The government finds lots of sneaky ways to avoid a transparent consultation with the public
By Charalampos Theopemptou
A major achievement for environmental activists in Europe was the Aarhus convention which establishes three basic environmental rights to the public:
- The right to access environmental related information from public services – this was implemented in Cyprus by law 119 of 2004
- The right to participate through public consultations for any public policy, law or decision of public services. However in Cyprus, there is no law in force right now to force authorities to do this.
- The right to take government to court over any environmental policy related decision. This applies to physical persons that are themselves directly affected or any NGO which has in its statute as one of its causes the protection of the environment. This is implemented via direct reference to this public right in every environmental law that can apply.
None of the above obligations scares governments and civil servants more than that of the public consultation process. This is mainly because it brings to light actions, plans etc that they would like to keep hidden. And all this because it gets more difficult to hide bribes, bad policies, lack of knowledge, weaknesses and a lot more other details that might be questioned.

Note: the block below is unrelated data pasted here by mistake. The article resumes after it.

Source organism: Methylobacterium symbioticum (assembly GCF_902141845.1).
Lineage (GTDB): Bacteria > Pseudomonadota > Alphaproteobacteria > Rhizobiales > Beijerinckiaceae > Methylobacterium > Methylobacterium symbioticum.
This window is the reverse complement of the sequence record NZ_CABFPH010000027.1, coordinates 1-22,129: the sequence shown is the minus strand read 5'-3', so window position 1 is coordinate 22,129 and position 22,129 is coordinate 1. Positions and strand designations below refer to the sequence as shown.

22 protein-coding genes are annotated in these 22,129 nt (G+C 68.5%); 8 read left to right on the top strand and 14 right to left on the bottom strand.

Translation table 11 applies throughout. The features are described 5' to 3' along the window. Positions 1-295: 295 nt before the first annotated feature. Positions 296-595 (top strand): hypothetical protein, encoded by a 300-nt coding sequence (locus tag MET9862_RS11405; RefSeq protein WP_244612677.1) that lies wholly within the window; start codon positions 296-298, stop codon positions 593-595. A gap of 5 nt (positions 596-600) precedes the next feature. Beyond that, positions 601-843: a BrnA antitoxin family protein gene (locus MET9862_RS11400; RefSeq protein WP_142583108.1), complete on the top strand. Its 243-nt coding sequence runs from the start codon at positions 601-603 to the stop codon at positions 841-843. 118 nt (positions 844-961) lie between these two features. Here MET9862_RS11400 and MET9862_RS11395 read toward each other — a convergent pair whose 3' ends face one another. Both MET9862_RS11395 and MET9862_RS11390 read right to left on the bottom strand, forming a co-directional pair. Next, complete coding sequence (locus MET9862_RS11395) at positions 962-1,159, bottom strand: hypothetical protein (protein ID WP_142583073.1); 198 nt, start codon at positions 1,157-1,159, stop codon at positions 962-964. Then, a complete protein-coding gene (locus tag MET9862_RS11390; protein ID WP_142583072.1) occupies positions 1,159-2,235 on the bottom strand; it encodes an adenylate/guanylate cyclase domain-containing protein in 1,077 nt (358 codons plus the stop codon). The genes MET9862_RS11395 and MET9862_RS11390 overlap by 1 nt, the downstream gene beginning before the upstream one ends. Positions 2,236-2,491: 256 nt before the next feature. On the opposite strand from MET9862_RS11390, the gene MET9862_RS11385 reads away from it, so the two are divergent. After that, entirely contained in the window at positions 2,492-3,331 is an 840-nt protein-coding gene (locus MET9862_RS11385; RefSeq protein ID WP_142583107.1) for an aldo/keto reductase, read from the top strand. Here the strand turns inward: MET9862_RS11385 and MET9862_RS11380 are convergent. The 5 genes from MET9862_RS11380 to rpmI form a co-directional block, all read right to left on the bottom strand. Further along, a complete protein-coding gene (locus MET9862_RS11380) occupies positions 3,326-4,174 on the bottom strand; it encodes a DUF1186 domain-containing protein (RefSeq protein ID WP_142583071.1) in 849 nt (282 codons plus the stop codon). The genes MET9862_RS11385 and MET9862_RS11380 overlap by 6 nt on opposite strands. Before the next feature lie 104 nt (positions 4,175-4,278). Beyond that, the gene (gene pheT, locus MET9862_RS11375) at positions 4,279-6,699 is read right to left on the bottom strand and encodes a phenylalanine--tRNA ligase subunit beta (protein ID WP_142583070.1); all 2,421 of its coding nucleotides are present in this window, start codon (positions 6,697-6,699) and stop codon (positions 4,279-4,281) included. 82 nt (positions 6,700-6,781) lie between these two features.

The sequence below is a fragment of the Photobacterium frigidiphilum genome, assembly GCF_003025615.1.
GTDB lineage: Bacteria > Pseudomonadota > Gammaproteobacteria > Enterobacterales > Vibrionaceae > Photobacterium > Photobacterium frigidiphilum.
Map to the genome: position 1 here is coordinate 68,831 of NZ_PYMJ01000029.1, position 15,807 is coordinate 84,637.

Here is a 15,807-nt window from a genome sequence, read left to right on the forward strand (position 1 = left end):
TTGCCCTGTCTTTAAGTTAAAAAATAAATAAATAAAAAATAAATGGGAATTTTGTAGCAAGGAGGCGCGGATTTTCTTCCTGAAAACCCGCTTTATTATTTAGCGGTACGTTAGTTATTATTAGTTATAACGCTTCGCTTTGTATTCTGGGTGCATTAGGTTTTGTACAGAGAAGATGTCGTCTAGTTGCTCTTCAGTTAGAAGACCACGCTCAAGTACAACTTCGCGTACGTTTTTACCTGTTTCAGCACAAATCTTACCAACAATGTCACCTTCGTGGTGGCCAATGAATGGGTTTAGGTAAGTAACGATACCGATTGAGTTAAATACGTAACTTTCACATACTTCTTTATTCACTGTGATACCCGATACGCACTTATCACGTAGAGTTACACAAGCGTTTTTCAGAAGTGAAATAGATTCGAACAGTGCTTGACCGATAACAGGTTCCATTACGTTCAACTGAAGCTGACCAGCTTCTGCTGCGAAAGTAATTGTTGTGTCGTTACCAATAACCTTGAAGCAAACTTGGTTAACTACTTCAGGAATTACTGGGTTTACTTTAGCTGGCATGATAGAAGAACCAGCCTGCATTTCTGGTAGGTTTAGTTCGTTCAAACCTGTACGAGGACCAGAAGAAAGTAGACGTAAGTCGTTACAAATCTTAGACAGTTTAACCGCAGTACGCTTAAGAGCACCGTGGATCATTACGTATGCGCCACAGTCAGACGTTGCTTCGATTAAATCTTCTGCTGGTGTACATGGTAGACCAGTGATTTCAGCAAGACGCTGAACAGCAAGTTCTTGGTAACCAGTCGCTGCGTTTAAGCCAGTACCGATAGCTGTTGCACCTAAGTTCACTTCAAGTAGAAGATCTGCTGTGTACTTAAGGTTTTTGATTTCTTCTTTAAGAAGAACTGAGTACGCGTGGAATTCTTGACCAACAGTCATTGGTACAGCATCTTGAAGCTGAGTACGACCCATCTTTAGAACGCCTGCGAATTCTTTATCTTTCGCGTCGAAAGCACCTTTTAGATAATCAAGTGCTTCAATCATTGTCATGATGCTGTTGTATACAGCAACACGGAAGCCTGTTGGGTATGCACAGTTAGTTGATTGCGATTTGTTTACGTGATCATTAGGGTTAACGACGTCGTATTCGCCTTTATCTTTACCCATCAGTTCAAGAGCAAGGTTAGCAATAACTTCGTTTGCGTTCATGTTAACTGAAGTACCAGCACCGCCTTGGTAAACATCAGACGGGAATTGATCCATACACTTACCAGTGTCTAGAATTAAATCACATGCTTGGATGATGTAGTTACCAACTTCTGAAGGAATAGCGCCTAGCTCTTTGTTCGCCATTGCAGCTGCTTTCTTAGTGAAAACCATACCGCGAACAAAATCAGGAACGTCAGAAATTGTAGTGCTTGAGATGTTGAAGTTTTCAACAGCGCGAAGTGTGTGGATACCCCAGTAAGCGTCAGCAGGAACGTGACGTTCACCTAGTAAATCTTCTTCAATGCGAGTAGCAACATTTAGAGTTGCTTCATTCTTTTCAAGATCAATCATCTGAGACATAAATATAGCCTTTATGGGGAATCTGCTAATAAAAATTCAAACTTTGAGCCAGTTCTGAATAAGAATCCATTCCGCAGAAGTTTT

It is exactly for these reasons that the public consultation process is considered a good governance practice and is enforced by EU.
For all these reasons, public consultations are rarely done properly in Cyprus, even for issues for which there is a specific reference in legislation.
To offer the veneer of appearing legal, a typical Cypriot public consultation procedure is exhausted by the posting on the website of the relevant government service. Of course they do not notify anyone and it offers no registration service that will notify automatically anyone interested in participating.
Not only do they not care about the public’s opinion, but often they will not even consult with other government departments. This comes up quite often in parliamentary committee meetings where different government departments disagree with each other.
But there many tricks government departments do so that they can claim they did what they had to do.
If for instance you want to pretend that you carried out a real consultation, one trick is to actually hold one but only invite those who you know beforehand will agree with you.
Another trick is to actually advertise it but then just make a presentation and later on claim that what took place was a public consultation.
Another practice, and one which we see in parliament, is to do a proper consultation and if they don’t like the result, they simply wait a few years and then present again the project and claim that others are not remembering the original correctly.
There are good practices abroad for the right procedures and reports for a proper public consultation. In Cyprus, the finance ministry has prepared a relevant guide, which unfortunately only applies to consultations concerning the procedure of drafting or changing legislation.
In 2017, I proposed a draft law that defines in detail procedures for public consultations.
This was discussed only once since and has been gathering dust in parliamentary drawers for years.
The official adoption of this legislation will constitute a serious step in improving things through transparency and public information.
Charalampos Theopemptou is president of Cyprus Green Party – Citizens Cooperation